Read An Excerpt

by Lauren Oliver

Genre: Futuristic, Young Adult

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He left me a note. He left me a note. For me. The idea—the fact of it, the fact that he even noticed and thought about me for more than one second—is huge and overwhelming, makes my legs go tingly and my hands feel numb.

And then I’m frightened. This is how it starts. Even if he is cured, even if he is safe—the fact is, I’m not safe, and this is how it starts. Phase One: preoccupation; difficulty focusing; dry mouth; perspiration, sweaty palms; dizziness and disorientation. I feel a rushing blend of sickness and relief, a feeling like finding out that everyone actually knows your worst secret, has known all along. All this time Aunt Carol was right, my teachers were right, my cousins were right. I’m just like my mother, after all. And the thing, the disease, is inside of me, ready at any moment to start working on my insides, to start poisoning me.

“I have to go.” I start up the hill again, nearly sprinting now, but again he comes after me.

“Hey. Not so fast.” At the top of the hill he reaches out and puts a hand on my wrist to stop me. His touch burns, and I jerk away quickly. “Lena. Hold on a second.”

Even though I know I shouldn’t, I stop. It’s the way he says my name: like music.

“You don’t have to be worried, okay? You don’t have to be scared.” His voice is twinkling again. “I’m not flirting with you.”

Embarrassment sweeps through me. Flirting. A dirty word. He thinks I think he’s flirting. “I’m not—I don’t think you were—I would never think that you—” The words collide in my mouth, and now I know that there’s no amount of darkness that can cover the rush of red to my face.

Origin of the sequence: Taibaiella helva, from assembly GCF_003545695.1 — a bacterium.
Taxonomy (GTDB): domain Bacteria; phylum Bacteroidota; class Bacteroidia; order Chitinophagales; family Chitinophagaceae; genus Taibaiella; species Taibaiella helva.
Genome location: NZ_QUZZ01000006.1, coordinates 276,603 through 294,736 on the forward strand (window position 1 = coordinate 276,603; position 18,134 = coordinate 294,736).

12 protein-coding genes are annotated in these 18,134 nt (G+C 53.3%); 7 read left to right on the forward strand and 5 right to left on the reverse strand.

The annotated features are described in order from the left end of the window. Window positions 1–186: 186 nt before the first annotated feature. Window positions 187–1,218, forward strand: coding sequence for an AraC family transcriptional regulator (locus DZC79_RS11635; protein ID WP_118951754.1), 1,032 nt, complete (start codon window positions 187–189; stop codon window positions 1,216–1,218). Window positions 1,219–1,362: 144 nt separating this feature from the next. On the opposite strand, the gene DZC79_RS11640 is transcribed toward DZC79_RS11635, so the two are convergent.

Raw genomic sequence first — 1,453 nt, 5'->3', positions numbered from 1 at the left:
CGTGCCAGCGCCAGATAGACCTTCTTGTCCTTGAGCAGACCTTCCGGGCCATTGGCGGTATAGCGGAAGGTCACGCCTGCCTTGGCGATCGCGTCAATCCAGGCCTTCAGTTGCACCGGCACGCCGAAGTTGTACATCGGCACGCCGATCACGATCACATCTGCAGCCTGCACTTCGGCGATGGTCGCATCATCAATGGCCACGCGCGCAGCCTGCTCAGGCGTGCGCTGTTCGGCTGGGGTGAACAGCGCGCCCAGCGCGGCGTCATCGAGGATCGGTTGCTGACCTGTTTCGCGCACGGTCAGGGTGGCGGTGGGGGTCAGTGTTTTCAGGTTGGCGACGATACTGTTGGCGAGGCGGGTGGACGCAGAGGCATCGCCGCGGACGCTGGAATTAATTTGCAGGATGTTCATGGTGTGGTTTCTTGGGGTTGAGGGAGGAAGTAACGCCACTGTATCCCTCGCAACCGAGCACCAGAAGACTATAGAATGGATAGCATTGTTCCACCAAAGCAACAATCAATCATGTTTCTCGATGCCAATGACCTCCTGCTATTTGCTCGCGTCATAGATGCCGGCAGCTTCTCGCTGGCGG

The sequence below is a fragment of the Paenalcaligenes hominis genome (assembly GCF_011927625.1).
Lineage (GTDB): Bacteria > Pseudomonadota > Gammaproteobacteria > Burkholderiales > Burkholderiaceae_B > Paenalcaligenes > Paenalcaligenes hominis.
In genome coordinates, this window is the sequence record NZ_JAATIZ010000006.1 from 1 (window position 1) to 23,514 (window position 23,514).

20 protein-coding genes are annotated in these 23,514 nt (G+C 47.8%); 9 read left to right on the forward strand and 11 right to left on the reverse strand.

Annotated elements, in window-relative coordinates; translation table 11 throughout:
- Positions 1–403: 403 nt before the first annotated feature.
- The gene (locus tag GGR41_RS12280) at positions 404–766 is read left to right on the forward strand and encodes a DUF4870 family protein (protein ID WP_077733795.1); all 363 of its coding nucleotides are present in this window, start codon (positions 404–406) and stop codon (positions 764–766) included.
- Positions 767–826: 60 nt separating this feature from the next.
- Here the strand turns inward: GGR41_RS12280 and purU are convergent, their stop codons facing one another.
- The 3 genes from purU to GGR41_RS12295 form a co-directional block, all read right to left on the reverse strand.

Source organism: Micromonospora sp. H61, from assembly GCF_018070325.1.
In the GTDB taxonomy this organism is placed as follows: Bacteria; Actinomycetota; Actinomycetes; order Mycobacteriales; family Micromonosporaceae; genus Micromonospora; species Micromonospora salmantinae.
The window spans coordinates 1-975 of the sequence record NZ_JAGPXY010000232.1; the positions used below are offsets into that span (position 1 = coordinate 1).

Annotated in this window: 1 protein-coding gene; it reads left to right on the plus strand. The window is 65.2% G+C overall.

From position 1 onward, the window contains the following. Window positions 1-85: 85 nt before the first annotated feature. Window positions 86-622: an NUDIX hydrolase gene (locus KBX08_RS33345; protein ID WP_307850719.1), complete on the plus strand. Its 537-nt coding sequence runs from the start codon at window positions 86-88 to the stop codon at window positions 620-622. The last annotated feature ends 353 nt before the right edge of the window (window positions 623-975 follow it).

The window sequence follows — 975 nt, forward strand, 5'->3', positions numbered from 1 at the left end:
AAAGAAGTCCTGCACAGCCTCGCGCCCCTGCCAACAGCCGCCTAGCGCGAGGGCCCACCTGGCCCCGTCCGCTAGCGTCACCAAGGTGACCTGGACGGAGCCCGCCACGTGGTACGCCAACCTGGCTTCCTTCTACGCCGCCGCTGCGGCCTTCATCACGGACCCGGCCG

He cocks his head to the side. “Are you flirting with me, then?”

“What? No,” I splutter. My mind is spinning blindly in a panic, and I realize I don’t even know what flirting is. I just know about it from textbooks; I just know that it’s bad. Is it possible to flirt without knowing you’re flirting? Is he flirting? My left eye goes full flutter.

“Relax,” he says, holding up both hands, a gesture like, Don’t be mad at me. “I was kidding.” He turns just slightly to the left, watching me the whole time. The moon lights up his three-pronged scar vividly: a perfect white triangle, a scar that makes you think of order and regularity. “I’m safe, remember? I can’t hurt you.”

He says it quietly, evenly, and I believe him. And yet my heart won’t stop its frantic winging in my chest, spinning higher and higher, until I’m sure it’s going to carry me off. I feel the way I do whenever I get to the top of the Hill and can see back down Congress Street, with the whole of Portland lying behind me, the streets a shimmer of greens and grays—from a distance, both beautiful and unfamiliar—just before I spread my arms and let go, trip and skip and run down the hill, wind whipping in my face, not even trying to move, just letting gravity pull me.

Breathless; excited; waiting for the drop.

I suddenly realize how quiet it is. The band has stopped playing, and the crowd has gone silent too. The only sound is the wind shushing over the grass. From where we are, fifty feet past the crest of the hill, the barn and the party are invisible. I have a brief fantasy that we’re the only two people out in the darkness—that we are the only two people awake and alive in the city, in the world.